• Tim Murphy, The Politics of Spirit. Albany: State University of New York Press. (The best critique of phenomenology in religious studies; essential reading.)
  • Tim Murphy, Representing Religion. London: Equinox Publishing, 2007.
  • Serena Nanda, Gender Diversity: Crosscultural Variations.
  • Rodney Needham, Belief, Language, and Experience. U of Chicago Press, 1973. (Valuable critique of the concept of “belief” and the way its projected by anthropologists onto societies that don’t have an analogous term.)
  • Rodney Needham, Symbolic Classification. (Concise and accessible monograph on classification.)
  • Friedrich Nietzsche, Beyond Good and Evil.
  • Friedrich Nietzsche, The Gay Science.
  • Friedrich Nietzsche, On the Genealogy of Morals.
  • Brent Nongbri, Before Religion: A History of a Modern Concept. Yale UP, 2013. (Probably the best introduction to the critique of the concept of “religion,” although a bit dense for undergraduates.)
  • Marrati Paola, Genesis and Trace: Derrida Reading Husserl and Heidegger. Stanford UP, 2005. (A brilliant commentary on Derrida’s work on Husserl.)
  • John Powers, History as Propaganda: Tibetan Exiles versus the People’s Republic of China. Oxford: Oxford University Press.
  • Hilary Putnam, The Collapse of the Fact/Value Dichotomy and Other Essays. Cambridge, MA: Harvard University Press 2004.
  • Hilary Putnam, Ethics without Ontology. Cambridge, MA: Harvard University Press, 2005.
  • Herman Rappaport, Heidegger and Derrida. U of Nebraska Press, 1991. (Somewhat useful for sorting out Heidegger’s influence on Derrida, as well as Derrida’s critique of Heidegger.)
  • Terry Rey, Bourdieu: Imposing Faith and Legitimacy. London: Equinox. (A great introduction to Bourdieu for students of religion.)
  • Nikolas Rose, Governing the Soul. 
  • Nikolas Rose, Inventing Ourselves: Psychology, Power, and Personhood. Cambridge: Cambridge University Press.
  • Nikolas Rose and Peter Miller, Governing the Present.
  • Beth Roy, Some Trouble With Cows: Making Sense of Social Conflict. Berkely: University of California Press.
  • Marshall Sahlins, Culture and Practical Reason. Chicago: Chicago University Press, 1976. (Alongside Williams’ Marxism and Literature, probably the best critique of vulgar Marxism.)
  • Marshall Sahlins, Culture in PracticeZone Books.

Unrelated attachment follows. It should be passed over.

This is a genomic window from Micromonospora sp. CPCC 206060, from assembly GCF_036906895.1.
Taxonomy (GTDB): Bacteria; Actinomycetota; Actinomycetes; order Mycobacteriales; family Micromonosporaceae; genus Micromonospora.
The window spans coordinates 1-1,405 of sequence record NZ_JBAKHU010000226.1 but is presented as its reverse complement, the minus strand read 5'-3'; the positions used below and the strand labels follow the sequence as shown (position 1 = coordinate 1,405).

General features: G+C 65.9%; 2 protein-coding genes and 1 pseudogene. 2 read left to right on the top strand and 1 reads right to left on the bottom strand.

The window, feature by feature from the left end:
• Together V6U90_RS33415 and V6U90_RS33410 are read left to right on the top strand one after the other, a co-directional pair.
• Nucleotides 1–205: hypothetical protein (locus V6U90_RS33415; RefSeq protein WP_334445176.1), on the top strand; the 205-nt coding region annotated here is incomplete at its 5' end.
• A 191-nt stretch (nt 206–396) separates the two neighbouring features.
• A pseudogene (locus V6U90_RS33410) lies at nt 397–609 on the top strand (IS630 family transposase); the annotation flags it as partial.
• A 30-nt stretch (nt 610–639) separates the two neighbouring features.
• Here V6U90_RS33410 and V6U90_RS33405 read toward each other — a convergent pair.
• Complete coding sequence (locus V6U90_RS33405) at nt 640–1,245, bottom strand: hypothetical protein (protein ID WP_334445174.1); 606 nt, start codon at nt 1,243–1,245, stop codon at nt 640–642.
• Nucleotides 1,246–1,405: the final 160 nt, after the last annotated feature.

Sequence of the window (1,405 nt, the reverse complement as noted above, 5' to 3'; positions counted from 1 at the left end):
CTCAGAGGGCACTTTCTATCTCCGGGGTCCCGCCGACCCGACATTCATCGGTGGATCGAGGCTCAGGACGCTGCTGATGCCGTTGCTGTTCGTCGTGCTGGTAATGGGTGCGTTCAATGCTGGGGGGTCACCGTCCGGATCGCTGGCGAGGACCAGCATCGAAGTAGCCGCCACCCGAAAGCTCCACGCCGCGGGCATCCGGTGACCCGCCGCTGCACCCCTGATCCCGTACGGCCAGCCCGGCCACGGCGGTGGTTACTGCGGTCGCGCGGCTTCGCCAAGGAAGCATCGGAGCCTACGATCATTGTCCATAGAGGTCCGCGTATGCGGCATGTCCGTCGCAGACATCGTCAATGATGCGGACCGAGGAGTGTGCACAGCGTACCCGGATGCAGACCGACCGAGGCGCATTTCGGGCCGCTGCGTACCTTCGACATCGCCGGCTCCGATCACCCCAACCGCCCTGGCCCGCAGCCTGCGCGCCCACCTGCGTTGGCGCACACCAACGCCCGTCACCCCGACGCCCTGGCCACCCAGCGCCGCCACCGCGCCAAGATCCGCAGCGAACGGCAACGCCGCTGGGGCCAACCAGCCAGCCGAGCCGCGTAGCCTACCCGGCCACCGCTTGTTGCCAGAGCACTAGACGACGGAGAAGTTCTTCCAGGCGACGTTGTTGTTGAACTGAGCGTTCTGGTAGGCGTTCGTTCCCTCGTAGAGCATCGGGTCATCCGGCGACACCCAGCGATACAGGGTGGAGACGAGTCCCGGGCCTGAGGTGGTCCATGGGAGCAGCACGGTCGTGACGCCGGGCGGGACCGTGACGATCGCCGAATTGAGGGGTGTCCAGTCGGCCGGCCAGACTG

• Marshall Sahlins, Islands of History. Chicago University Press.
  • Edward Schiappa, Defining Reality: Definitions and the Politics of Meaning. Carbondale, IL: University of Illinois Press, 2003.
  • James C. Scott, Domination and the Arts of Resistance.
  • James C. Scott, Weapons of the Weak.
  • John R. Searle, The Construction of Social Reality. New York: Free Press. (Problematic critique of social constructionism, but Searle does offer some valuable insights.)
  • Jonathan Z. Smith, Imagining Religion. Chicago: University of Chicago Press.
  • Jonathan Z. Smith, Relating Religion. Chicago: University of Chicago Press.
  • Winnifred Fallers Sullivan, The Impossibility of Religious Freedom. Princeton: Princeton University Press, 2005.
  • David Swartz, Culture and Power: The Sociology of Pierre Bourdieu. Chicago: University of Chicago Press. (Accessible commentary on Bourdieu’s work.)
  • Henri Tajfel, Human Groups and Social Categories. Cambridge UP, 1981. (A classic in social psychology.)
  • John B. Thompson, Ideology and Modern Culture. Stanford: Stanford University Press, 1990. (A careful and thorough consideration of the history of the concept of ideology; Thompson offers his own theory of how the term can best be used in social theory.)
  • John B. Thompson. Studies in the Theory of Ideology. Berkeley, CA: University of California Press, 1985.
  • Rudi Visker, Michel Foucault: Genealogy as Critique. Verso, 1995. (Provides an important critique of Foucault’s body of work, focusing on the tensions between Foucault’s anti-realism and his concern for dominated subjectivities; arguably the most important book on Foucault I’ve read, apart from Butler’s Gender Trouble.)
  • Max Weber, The Protestant Ethic and the Spirit of Capitalism.
  • Jan Westerhoff, Dispeller of Disputes: Nagarjuna’s Vigrahavyavartani. Oxford UP, 2010. (Westerhoff’s translation and commentary on one of Nagarjuna’s important texts.)
  • Jan Westerhoff, Nagarjuna’s Madhyamaka. Oxford: Oxford UP, 2009. (Excellent introduction to Madhyamaka, through Westerhoff’s interpretation.)
  • Jan Westerhoff, Reality: A Very Short Introduction. Oxford UP, 2011. (The chapter on whether or not “matter” is real is worth the price of admission; absolutely brilliant anti-structural critique of materialism.)
  • Bernard Williams, Making Sense of Humanity. Cambridge UP, 1995. (The chapters on volunteerism and morality are worth the price of admission; very useful for thinking about morality without relying on a “free will” of any sort.)
  • Raymond Williams, Marxism and Literature. Oxford UP.  (A classic; useful for its critique of vulgar Marxism.)
  • Ludwig Wittgenstein, Philosophical Investigations, Third Edition. Englewood Cliffs, NJ: Prentice Hall, 1958.
  • Iris Marion Young, Justice and the Politics of Difference. Princeton: Princeton University Press.